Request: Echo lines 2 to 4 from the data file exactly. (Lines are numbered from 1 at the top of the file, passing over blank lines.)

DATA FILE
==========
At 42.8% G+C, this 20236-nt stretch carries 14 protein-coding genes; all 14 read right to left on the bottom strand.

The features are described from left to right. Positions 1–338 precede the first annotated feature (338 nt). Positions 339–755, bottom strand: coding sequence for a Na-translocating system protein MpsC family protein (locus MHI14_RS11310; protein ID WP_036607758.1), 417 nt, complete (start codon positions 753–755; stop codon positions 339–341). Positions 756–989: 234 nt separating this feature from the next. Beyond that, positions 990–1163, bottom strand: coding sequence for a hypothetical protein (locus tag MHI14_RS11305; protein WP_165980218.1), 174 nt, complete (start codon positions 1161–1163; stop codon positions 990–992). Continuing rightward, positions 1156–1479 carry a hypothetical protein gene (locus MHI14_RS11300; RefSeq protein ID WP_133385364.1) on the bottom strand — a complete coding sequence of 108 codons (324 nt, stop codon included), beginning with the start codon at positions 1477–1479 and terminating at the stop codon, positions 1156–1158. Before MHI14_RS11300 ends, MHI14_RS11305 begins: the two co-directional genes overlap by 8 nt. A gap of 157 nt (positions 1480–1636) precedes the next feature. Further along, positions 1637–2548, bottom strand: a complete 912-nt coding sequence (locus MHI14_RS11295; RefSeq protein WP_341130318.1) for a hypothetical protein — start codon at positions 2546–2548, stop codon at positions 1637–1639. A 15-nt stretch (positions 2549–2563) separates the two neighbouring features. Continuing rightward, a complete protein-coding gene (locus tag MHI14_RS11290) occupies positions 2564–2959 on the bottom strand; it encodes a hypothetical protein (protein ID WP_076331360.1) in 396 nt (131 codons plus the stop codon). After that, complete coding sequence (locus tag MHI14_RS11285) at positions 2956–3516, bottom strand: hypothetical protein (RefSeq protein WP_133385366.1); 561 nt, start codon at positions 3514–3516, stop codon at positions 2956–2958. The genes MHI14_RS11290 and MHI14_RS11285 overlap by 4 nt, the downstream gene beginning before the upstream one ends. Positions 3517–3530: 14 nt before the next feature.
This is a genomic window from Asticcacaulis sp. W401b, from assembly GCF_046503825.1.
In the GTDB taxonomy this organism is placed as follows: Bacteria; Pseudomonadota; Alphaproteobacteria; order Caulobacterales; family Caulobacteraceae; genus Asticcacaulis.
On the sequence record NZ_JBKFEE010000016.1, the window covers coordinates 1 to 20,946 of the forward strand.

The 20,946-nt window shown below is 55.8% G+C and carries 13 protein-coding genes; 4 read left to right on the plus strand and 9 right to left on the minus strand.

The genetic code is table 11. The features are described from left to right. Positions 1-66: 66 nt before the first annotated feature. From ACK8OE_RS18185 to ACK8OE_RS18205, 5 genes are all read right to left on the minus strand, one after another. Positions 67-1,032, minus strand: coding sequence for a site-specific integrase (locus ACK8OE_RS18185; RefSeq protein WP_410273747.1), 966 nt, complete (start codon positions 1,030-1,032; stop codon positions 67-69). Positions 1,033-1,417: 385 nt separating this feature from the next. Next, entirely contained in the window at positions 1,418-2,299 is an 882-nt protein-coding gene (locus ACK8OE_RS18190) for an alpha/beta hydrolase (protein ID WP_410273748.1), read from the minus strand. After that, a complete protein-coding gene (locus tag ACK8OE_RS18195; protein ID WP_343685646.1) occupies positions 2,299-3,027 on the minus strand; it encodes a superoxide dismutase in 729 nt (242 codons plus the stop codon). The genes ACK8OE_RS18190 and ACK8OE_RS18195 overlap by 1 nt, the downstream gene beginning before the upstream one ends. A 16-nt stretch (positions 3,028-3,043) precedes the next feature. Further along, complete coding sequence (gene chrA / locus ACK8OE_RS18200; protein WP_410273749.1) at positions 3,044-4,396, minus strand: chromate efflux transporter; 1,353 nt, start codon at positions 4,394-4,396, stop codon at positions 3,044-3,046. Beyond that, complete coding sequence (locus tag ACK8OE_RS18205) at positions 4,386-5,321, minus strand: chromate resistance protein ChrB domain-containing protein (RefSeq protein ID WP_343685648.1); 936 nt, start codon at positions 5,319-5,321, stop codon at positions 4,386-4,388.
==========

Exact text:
The features are described from left to right. Positions 1–338 precede the first annotated feature (338 nt). Positions 339–755, bottom strand: coding sequence for a Na-translocating system protein MpsC family protein (locus MHI14_RS11310; protein ID WP_036607758.1), 417 nt, complete (start codon positions 753–755; stop codon positions 339–341). Positions 756–989: 234 nt separating this feature from the next. Beyond that, positions 990–1163, bottom strand: coding sequence for a hypothetical protein (locus tag MHI14_RS11305; protein WP_165980218.1), 174 nt, complete (start codon positions 1161–1163; stop codon positions 990–992). Continuing rightward, positions 1156–1479 carry a hypothetical protein gene (locus MHI14_RS11300; RefSeq protein ID WP_133385364.1) on the bottom strand — a complete coding sequence of 108 codons (324 nt, stop codon included), beginning with the start codon at positions 1477–1479 and terminating at the stop codon, positions 1156–1158. Before MHI14_RS11300 ends, MHI14_RS11305 begins: the two co-directional genes overlap by 8 nt. A gap of 157 nt (positions 1480–1636) precedes the next feature. Further along, positions 1637–2548, bottom strand: a complete 912-nt coding sequence (locus MHI14_RS11295; RefSeq protein WP_341130318.1) for a hypothetical protein — start codon at positions 2546–2548, stop codon at positions 1637–1639. A 15-nt stretch (positions 2549–2563) separates the two neighbouring features. Continuing rightward, a complete protein-coding gene (locus tag MHI14_RS11290) occupies positions 2564–2959 on the bottom strand; it encodes a hypothetical protein (protein ID WP_076331360.1) in 396 nt (131 codons plus the stop codon). After that, complete coding sequence (locus tag MHI14_RS11285) at positions 2956–3516, bottom strand: hypothetical protein (RefSeq protein WP_133385366.1); 561 nt, start codon at positions 3514–3516, stop codon at positions 2956–2958. The genes MHI14_RS11290 and MHI14_RS11285 overlap by 4 nt, the downstream gene beginning before the upstream one ends. Positions 3517–3530: 14 nt before the next feature.
This is a genomic window from Asticcacaulis sp. W401b, from assembly GCF_046503825.1.
In the GTDB taxonomy this organism is placed as follows: Bacteria; Pseudomonadota; Alphaproteobacteria; order Caulobacterales; family Caulobacteraceae; genus Asticcacaulis.